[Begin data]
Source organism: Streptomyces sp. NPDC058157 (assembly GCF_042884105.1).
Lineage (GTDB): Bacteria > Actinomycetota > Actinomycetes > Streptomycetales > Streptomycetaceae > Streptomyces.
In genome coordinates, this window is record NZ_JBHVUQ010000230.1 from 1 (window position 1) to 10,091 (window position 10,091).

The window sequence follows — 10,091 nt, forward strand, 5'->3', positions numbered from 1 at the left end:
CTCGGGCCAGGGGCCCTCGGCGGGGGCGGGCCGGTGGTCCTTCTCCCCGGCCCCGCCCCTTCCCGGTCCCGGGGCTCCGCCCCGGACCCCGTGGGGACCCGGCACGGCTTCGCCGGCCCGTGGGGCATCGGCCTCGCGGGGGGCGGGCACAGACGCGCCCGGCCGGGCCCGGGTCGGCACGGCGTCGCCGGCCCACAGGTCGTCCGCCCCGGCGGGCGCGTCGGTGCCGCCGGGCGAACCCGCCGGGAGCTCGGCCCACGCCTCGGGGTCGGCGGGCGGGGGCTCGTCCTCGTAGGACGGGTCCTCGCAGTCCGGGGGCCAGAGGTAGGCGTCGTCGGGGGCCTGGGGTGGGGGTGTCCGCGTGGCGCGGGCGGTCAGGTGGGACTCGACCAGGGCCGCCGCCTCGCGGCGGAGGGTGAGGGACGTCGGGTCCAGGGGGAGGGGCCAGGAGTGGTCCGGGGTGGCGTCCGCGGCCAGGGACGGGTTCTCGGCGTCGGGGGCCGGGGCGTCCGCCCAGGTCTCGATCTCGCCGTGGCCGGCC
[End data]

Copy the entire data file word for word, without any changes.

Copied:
Source organism: Streptomyces sp. NPDC058157 (assembly GCF_042884105.1).
Lineage (GTDB): Bacteria > Actinomycetota > Actinomycetes > Streptomycetales > Streptomycetaceae > Streptomyces.
In genome coordinates, this window is record NZ_JBHVUQ010000230.1 from 1 (window position 1) to 10,091 (window position 10,091).

The window sequence follows — 10,091 nt, forward strand, 5'->3', positions numbered from 1 at the left end:
CTCGGGCCAGGGGCCCTCGGCGGGGGCGGGCCGGTGGTCCTTCTCCCCGGCCCCGCCCCTTCCCGGTCCCGGGGCTCCGCCCCGGACCCCGTGGGGACCCGGCACGGCTTCGCCGGCCCGTGGGGCATCGGCCTCGCGGGGGGCGGGCACAGACGCGCCCGGCCGGGCCCGGGTCGGCACGGCGTCGCCGGCCCACAGGTCGTCCGCCCCGGCGGGCGCGTCGGTGCCGCCGGGCGAACCCGCCGGGAGCTCGGCCCACGCCTCGGGGTCGGCGGGCGGGGGCTCGTCCTCGTAGGACGGGTCCTCGCAGTCCGGGGGCCAGAGGTAGGCGTCGTCGGGGGCCTGGGGTGGGGGTGTCCGCGTGGCGCGGGCGGTCAGGTGGGACTCGACCAGGGCCGCCGCCTCGCGGCGGAGGGTGAGGGACGTCGGGTCCAGGGGGAGGGGCCAGGAGTGGTCCGGGGTGGCGTCCGCGGCCAGGGACGGGTTCTCGGCGTCGGGGGCCGGGGCGTCCGCCCAGGTCTCGATCTCGCCGTGGCCGGCC